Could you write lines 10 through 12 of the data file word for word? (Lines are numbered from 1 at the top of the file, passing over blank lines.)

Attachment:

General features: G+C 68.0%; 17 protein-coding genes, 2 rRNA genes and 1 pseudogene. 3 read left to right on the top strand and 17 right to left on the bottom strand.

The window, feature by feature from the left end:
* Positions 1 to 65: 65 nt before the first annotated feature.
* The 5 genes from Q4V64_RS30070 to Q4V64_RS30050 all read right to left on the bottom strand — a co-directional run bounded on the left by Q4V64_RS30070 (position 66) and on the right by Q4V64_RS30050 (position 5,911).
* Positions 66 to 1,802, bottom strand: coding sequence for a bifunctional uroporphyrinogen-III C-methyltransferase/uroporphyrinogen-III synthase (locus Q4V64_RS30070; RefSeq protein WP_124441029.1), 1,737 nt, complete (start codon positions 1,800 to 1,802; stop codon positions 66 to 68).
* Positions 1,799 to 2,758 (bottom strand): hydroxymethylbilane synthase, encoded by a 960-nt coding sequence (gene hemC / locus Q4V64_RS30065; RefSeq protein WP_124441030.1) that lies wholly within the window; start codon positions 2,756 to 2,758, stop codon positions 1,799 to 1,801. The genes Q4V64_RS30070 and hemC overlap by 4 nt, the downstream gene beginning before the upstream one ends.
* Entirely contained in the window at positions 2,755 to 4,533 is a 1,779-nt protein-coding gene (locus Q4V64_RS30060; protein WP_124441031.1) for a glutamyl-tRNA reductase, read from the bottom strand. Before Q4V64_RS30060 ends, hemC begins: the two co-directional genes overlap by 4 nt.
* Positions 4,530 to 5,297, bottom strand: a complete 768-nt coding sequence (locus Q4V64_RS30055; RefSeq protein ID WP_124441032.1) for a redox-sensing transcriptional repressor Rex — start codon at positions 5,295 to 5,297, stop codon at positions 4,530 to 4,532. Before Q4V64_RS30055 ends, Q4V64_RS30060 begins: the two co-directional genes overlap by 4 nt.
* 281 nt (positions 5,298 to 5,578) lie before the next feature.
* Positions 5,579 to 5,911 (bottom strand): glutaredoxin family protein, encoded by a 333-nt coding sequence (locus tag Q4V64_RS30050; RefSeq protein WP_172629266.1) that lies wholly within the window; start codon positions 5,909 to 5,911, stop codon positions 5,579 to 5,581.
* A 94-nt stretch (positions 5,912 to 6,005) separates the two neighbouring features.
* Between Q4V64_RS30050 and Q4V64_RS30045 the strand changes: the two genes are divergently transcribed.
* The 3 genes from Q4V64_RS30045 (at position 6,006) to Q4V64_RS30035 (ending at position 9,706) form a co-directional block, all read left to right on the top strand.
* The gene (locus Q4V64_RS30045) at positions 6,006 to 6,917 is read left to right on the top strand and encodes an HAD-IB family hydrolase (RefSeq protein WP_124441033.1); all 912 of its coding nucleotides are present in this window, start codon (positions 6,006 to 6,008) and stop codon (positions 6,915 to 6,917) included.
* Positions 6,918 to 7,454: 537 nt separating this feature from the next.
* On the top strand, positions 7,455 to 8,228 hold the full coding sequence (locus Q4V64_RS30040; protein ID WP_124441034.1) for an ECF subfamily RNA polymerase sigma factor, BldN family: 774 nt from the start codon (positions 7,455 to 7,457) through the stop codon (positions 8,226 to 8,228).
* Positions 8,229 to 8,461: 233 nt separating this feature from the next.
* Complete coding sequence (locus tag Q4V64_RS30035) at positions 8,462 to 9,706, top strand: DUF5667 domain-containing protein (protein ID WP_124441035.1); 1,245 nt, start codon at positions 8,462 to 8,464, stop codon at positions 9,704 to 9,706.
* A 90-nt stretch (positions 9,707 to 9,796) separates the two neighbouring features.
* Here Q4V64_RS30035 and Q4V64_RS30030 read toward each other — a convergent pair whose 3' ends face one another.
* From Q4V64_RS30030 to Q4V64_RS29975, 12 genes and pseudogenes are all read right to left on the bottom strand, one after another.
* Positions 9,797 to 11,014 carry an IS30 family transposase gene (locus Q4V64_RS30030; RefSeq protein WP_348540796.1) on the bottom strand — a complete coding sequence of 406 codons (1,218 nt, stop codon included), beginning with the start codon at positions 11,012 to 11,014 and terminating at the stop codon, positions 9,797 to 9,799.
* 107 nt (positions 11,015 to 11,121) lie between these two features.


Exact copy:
* Positions 5,579 to 5,911 (bottom strand): glutaredoxin family protein, encoded by a 333-nt coding sequence (locus tag Q4V64_RS30050; RefSeq protein WP_172629266.1) that lies wholly within the window; start codon positions 5,909 to 5,911, stop codon positions 5,579 to 5,581.
* A 94-nt stretch (positions 5,912 to 6,005) separates the two neighbouring features.
* Between Q4V64_RS30050 and Q4V64_RS30045 the strand changes: the two genes are divergently transcribed.